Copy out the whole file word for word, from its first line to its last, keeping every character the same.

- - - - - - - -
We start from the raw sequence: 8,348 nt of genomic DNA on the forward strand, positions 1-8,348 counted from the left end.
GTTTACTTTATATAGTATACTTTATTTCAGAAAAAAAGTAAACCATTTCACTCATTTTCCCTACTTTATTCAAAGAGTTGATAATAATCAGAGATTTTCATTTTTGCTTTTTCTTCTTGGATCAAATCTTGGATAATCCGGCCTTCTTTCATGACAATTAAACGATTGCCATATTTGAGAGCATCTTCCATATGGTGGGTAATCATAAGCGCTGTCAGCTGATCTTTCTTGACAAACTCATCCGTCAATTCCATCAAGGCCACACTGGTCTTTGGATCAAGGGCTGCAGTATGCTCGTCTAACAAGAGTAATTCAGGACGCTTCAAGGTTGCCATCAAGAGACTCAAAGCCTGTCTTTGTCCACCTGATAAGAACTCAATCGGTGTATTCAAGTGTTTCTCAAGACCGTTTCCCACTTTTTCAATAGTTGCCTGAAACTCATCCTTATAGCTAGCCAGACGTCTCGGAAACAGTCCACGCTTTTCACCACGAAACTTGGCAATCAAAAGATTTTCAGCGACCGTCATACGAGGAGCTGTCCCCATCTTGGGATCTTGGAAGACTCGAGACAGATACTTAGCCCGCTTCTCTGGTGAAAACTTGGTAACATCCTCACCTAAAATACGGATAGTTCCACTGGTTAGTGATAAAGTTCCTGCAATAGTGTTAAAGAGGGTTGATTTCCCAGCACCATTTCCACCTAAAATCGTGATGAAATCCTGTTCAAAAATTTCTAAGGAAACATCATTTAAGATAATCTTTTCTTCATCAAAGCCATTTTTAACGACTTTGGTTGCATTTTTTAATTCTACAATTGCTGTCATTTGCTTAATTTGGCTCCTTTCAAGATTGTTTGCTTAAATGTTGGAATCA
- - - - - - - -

We start from the raw sequence: 8,348 nt of genomic DNA on the forward strand, positions 1-8,348 counted from the left end.
GTTTACTTTATATAGTATACTTTATTTCAGAAAAAAAGTAAACCATTTCACTCATTTTCCCTACTTTATTCAAAGAGTTGATAATAATCAGAGATTTTCATTTTTGCTTTTTCTTCTTGGATCAAATCTTGGATAATCCGGCCTTCTTTCATGACAATTAAACGATTGCCATATTTGAGAGCATCTTCCATATGGTGGGTAATCATAAGCGCTGTCAGCTGATCTTTCTTGACAAACTCATCCGTCAATTCCATCAAGGCCACACTGGTCTTTGGATCAAGGGCTGCAGTATGCTCGTCTAACAAGAGTAATTCAGGACGCTTCAAGGTTGCCATCAAGAGACTCAAAGCCTGTCTTTGTCCACCTGATAAGAACTCAATCGGTGTATTCAAGTGTTTCTCAAGACCGTTTCCCACTTTTTCAATAGTTGCCTGAAACTCATCCTTATAGCTAGCCAGACGTCTCGGAAACAGTCCACGCTTTTCACCACGAAACTTGGCAATCAAAAGATTTTCAGCGACCGTCATACGAGGAGCTGTCCCCATCTTGGGATCTTGGAAGACTCGAGACAGATACTTAGCCCGCTTCTCTGGTGAAAACTTGGTAACATCCTCACCTAAAATACGGATAGTTCCACTGGTTAGTGATAAAGTTCCTGCAATAGTGTTAAAGAGGGTTGATTTCCCAGCACCATTTCCACCTAAAATCGTGATGAAATCCTGTTCAAAAATTTCTAAGGAAACATCATTTAAGATAATCTTTTCTTCATCAAAGCCATTTTTAACGACTTTGGTTGCATTTTTTAATTCTACAATTGCTGTCATTTGCTTAATTTGGCTCCTTTCAAGATTGTTTGCTTAAATGTTGGAATCA